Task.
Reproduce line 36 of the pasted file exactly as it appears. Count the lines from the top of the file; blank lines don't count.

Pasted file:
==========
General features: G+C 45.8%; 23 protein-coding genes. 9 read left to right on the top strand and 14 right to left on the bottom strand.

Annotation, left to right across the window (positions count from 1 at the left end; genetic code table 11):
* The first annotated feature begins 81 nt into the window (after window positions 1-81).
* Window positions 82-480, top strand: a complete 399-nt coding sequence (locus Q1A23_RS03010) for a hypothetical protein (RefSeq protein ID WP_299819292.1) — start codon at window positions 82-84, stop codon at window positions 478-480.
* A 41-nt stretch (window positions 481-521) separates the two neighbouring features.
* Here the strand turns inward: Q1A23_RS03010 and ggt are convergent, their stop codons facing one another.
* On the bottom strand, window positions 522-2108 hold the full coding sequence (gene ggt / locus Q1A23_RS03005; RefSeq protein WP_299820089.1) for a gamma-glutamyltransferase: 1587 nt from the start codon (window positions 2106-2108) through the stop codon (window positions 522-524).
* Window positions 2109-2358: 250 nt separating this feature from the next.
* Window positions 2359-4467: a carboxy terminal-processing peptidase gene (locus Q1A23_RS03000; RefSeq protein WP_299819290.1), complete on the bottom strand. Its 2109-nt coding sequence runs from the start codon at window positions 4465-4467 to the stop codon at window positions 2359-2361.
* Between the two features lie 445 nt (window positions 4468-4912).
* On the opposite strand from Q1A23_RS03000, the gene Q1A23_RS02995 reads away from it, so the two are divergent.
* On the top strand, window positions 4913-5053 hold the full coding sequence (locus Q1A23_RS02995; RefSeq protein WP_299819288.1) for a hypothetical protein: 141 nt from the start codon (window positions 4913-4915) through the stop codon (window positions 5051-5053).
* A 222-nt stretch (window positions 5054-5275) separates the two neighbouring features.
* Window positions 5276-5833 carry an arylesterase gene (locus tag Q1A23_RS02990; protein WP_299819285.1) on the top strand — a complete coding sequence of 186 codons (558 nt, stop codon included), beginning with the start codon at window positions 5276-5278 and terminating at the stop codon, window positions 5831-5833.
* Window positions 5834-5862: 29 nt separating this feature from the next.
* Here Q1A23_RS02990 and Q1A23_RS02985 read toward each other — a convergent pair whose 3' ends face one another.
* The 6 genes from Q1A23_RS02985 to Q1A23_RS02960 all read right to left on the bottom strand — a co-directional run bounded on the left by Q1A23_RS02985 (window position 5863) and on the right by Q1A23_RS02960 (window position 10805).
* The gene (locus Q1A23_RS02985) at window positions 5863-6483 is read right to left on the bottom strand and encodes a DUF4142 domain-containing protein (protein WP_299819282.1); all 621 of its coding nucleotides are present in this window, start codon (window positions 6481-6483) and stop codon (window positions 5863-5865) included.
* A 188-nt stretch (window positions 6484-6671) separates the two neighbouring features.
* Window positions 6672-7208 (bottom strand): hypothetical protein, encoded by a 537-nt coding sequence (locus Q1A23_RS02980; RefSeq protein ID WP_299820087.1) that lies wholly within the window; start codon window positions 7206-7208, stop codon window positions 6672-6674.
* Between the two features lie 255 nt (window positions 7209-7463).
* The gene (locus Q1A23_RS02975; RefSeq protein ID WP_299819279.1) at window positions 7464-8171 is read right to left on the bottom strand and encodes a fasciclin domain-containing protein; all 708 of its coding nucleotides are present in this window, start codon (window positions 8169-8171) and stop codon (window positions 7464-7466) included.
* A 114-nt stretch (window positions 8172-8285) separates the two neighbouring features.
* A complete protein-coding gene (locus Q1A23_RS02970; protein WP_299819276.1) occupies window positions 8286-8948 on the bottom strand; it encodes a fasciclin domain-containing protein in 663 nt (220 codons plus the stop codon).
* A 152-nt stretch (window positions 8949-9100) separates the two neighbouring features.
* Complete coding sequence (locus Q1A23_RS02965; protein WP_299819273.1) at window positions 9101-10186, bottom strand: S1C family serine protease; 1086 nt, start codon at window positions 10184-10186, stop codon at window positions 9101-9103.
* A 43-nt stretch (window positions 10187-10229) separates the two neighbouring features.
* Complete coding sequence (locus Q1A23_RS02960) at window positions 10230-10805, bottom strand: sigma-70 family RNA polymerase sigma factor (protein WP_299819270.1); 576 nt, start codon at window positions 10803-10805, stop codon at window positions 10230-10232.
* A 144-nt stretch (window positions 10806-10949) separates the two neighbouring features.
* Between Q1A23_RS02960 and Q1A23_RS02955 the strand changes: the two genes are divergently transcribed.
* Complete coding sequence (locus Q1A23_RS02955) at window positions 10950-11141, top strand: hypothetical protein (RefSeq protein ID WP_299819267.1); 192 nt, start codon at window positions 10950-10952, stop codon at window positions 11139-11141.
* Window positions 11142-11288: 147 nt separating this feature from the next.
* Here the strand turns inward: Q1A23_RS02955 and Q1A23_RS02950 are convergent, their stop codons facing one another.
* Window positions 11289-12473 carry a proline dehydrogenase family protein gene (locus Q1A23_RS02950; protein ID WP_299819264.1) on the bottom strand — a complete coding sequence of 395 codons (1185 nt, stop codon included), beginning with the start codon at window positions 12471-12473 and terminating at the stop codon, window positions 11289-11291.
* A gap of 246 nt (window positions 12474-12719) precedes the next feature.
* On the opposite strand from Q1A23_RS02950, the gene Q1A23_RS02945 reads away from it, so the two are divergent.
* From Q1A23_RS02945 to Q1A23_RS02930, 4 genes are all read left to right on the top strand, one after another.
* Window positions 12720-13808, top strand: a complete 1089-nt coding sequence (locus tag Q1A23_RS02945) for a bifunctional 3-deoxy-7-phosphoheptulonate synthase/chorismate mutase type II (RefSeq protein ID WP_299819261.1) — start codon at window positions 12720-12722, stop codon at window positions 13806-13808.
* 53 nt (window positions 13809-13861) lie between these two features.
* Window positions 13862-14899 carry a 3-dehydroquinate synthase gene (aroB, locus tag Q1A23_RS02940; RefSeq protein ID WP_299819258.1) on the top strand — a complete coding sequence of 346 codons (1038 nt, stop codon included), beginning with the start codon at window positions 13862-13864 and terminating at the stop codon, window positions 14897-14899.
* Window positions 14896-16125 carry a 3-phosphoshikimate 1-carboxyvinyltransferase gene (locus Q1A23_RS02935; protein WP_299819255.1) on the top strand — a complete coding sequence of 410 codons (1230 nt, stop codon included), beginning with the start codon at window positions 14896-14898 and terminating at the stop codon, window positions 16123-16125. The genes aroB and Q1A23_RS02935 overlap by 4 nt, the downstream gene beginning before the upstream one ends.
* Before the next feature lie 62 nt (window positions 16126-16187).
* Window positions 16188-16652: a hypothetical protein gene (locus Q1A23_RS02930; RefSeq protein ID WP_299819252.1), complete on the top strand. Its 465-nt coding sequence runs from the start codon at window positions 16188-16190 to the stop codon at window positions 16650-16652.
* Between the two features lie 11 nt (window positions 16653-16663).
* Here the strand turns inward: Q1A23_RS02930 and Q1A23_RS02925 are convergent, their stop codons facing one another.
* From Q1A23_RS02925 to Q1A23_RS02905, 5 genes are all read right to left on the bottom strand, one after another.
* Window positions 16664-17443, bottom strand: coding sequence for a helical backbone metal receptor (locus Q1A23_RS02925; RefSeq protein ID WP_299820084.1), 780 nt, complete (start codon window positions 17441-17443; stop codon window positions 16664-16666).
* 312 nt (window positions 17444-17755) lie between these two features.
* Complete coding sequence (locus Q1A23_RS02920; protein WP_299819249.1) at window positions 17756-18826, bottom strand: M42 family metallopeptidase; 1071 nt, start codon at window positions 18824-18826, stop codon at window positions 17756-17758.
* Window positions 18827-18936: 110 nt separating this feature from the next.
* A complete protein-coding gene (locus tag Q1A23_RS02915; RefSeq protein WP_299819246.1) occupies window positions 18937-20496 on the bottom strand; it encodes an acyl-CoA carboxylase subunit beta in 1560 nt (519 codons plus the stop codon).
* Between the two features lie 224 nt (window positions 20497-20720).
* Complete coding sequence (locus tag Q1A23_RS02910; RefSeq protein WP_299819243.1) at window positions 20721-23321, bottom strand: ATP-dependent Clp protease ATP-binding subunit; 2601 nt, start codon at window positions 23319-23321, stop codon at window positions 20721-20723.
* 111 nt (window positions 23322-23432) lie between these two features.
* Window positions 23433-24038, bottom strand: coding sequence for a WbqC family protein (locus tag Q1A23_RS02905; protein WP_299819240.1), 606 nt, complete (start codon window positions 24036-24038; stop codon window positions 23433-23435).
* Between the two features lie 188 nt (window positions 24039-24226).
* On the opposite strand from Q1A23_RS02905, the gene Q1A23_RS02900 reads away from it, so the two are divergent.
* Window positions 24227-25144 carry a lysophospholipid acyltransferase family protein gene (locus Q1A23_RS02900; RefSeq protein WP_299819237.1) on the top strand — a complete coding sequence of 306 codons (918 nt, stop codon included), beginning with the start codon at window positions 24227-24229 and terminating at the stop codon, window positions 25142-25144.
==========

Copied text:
* On the opposite strand from Q1A23_RS02950, the gene Q1A23_RS02945 reads away from it, so the two are divergent.